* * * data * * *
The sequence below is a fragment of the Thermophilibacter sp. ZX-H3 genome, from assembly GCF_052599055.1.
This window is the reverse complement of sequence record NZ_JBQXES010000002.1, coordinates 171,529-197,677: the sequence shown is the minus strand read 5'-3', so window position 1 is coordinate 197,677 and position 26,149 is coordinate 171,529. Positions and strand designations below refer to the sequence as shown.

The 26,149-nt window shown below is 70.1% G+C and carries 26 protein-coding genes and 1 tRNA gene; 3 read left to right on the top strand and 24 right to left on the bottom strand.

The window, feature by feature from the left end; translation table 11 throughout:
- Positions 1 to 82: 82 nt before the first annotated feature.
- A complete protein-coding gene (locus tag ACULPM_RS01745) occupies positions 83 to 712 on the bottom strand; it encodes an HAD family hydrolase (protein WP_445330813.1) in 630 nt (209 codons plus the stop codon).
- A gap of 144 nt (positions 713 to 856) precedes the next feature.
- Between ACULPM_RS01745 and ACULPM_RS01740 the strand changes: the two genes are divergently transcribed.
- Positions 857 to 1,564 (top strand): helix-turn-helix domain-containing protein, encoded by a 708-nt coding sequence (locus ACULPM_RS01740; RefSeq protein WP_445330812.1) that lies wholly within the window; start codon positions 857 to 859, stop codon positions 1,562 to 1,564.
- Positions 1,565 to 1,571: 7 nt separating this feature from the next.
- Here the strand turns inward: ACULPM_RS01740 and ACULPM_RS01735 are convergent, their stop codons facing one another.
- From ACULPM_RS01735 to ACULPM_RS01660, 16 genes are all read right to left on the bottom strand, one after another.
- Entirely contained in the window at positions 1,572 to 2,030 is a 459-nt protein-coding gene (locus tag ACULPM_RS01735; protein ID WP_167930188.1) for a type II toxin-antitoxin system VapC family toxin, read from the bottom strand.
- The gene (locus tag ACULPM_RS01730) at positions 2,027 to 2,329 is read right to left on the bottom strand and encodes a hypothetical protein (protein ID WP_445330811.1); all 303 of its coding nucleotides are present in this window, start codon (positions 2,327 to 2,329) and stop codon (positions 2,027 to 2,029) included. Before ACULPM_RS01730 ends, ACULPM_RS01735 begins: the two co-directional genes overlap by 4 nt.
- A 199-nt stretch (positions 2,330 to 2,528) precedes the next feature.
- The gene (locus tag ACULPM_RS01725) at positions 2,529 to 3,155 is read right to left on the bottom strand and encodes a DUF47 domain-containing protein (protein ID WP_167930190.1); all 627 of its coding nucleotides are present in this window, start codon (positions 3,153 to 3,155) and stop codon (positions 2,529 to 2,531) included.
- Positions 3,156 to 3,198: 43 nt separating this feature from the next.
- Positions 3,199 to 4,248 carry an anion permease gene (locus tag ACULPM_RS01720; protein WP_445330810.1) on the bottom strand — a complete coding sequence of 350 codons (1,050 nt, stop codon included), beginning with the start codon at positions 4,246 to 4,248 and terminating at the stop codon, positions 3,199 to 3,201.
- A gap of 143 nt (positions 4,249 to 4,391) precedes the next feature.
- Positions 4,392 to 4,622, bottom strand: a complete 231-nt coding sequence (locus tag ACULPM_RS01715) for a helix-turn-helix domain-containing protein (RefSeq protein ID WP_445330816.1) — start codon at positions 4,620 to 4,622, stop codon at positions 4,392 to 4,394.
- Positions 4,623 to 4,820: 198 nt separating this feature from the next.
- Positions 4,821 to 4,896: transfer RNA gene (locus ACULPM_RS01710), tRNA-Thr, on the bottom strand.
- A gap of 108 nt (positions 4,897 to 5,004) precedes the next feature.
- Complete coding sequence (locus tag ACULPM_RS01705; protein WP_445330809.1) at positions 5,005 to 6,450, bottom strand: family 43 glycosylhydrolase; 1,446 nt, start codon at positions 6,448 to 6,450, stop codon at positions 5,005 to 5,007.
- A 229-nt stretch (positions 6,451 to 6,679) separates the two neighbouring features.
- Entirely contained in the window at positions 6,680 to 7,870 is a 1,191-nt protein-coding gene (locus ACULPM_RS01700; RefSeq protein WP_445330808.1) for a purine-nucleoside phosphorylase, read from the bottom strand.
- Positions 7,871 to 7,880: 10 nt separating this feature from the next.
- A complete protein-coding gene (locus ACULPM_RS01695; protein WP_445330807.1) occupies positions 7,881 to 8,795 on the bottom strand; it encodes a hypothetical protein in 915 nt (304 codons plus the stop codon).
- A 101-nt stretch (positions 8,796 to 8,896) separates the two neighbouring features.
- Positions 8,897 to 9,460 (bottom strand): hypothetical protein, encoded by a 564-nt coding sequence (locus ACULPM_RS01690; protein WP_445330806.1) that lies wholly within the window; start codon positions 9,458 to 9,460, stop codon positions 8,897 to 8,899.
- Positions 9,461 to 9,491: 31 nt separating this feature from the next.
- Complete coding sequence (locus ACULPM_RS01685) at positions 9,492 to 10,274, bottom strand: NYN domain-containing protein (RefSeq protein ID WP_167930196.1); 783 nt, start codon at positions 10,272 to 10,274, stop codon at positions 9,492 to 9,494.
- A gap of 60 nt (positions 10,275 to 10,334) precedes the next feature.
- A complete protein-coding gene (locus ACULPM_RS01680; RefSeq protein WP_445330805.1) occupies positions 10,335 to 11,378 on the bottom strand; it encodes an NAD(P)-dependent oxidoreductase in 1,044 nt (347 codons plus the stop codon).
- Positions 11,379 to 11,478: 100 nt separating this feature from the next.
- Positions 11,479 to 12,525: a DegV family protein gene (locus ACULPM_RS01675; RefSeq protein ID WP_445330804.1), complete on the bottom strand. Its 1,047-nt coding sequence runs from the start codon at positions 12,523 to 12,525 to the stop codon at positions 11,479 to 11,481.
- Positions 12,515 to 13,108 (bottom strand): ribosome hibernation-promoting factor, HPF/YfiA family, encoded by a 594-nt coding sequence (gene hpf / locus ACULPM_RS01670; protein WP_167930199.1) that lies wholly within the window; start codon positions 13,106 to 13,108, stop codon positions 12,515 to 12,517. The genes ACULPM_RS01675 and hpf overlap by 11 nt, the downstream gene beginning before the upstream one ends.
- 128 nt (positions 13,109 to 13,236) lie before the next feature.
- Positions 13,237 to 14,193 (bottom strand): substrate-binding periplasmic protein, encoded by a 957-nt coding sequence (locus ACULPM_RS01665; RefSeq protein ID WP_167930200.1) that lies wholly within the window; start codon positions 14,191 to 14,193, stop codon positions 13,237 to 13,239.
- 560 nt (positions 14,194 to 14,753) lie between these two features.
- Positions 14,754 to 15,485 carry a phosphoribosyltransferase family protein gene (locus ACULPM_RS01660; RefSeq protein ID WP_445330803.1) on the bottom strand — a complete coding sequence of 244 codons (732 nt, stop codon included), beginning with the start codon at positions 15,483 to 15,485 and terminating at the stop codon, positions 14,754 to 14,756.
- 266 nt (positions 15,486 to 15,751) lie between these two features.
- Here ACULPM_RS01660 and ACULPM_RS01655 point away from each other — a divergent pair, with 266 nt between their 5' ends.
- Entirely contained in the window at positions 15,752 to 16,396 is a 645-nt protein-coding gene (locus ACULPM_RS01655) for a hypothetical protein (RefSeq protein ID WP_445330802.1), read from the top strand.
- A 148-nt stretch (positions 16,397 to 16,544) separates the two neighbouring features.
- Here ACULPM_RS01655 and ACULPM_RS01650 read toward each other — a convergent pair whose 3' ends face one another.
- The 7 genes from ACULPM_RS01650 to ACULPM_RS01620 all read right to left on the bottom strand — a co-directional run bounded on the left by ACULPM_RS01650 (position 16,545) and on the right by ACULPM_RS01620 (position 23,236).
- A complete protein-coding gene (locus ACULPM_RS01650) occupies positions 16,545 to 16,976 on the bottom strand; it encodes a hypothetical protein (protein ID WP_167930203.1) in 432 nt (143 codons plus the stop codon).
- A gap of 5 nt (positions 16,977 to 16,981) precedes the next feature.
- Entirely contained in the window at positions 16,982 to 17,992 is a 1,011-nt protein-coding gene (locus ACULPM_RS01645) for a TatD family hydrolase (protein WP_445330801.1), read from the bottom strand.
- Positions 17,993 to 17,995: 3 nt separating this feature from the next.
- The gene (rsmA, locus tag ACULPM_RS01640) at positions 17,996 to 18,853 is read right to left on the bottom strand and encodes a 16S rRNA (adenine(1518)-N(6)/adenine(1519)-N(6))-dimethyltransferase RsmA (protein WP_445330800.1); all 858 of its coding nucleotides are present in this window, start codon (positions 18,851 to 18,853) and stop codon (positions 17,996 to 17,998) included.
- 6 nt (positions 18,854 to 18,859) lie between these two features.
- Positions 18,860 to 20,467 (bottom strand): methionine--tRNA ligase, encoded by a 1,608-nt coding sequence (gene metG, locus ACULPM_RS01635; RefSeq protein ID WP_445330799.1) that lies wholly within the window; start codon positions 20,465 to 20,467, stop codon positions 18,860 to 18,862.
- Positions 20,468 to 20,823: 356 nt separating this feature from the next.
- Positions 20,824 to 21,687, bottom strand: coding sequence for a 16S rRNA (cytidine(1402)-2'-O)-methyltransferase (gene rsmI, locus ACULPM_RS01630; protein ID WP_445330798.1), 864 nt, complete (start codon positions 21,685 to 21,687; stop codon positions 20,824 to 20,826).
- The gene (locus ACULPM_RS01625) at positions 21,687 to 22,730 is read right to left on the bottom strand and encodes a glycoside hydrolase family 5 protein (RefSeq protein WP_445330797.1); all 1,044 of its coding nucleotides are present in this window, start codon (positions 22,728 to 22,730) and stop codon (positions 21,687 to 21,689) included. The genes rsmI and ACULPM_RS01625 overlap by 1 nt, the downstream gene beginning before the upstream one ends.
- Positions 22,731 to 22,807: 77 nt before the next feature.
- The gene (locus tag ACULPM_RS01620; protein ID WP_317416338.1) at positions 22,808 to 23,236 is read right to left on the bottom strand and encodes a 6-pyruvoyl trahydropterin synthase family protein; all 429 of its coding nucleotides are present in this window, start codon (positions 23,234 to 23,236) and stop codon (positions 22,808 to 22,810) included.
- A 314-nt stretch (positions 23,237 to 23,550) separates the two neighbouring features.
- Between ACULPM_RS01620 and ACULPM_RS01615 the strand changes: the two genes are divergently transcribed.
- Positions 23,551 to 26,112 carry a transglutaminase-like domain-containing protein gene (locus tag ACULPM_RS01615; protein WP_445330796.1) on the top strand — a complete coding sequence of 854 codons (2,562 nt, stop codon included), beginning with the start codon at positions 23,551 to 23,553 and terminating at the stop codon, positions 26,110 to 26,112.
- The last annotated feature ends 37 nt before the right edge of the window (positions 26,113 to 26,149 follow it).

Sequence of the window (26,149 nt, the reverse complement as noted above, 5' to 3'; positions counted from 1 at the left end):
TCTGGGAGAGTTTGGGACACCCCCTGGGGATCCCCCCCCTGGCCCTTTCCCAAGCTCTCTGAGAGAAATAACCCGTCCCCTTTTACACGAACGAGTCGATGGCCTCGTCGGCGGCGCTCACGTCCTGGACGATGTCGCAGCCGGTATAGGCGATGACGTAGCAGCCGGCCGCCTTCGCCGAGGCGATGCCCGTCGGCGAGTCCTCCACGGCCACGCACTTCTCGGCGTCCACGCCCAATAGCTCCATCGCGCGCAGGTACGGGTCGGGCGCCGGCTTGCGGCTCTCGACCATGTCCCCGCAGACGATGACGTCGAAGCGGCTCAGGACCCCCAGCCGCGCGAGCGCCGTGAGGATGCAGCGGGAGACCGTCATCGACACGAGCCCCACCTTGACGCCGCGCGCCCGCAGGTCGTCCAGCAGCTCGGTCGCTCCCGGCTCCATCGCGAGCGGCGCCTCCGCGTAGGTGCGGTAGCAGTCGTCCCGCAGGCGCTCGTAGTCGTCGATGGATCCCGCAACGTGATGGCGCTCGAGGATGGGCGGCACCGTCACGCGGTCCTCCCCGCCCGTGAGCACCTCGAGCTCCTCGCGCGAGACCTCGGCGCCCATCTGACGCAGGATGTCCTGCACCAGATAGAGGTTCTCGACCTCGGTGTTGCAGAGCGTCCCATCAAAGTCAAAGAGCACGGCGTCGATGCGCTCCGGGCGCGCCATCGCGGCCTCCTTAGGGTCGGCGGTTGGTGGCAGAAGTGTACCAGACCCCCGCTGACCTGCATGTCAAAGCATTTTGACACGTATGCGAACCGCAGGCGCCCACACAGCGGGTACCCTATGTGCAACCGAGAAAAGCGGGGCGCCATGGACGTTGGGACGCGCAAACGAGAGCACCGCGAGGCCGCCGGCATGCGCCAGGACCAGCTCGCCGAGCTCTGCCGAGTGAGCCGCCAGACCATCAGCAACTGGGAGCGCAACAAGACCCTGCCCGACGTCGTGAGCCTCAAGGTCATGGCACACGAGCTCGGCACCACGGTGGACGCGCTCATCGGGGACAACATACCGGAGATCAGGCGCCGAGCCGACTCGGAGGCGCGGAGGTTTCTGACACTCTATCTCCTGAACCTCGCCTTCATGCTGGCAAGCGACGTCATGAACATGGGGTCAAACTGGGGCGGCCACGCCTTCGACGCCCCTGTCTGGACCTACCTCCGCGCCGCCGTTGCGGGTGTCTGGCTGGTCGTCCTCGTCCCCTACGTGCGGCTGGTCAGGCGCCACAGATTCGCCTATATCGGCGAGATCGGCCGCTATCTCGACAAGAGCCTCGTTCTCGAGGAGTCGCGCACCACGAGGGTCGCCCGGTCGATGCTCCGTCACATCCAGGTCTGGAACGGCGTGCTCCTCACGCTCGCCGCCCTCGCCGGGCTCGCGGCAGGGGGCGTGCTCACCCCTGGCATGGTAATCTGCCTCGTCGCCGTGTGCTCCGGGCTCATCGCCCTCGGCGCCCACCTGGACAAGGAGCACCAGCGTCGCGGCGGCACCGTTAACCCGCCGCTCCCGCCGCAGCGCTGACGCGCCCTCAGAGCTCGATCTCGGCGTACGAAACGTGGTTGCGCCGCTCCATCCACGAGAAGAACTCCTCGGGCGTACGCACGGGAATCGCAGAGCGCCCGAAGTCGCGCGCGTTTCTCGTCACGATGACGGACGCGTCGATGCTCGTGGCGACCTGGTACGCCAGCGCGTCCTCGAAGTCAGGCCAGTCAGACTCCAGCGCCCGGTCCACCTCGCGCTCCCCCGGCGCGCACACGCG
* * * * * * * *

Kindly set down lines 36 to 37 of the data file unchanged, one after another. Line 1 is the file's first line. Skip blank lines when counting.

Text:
- Positions 11,479 to 12,525: a DegV family protein gene (locus ACULPM_RS01675; RefSeq protein ID WP_445330804.1), complete on the bottom strand. Its 1,047-nt coding sequence runs from the start codon at positions 12,523 to 12,525 to the stop codon at positions 11,479 to 11,481.
- Positions 12,515 to 13,108 (bottom strand): ribosome hibernation-promoting factor, HPF/YfiA family, encoded by a 594-nt coding sequence (gene hpf / locus ACULPM_RS01670; protein WP_167930199.1) that lies wholly within the window; start codon positions 13,106 to 13,108, stop codon positions 12,515 to 12,517. The genes ACULPM_RS01675 and hpf overlap by 11 nt, the downstream gene beginning before the upstream one ends.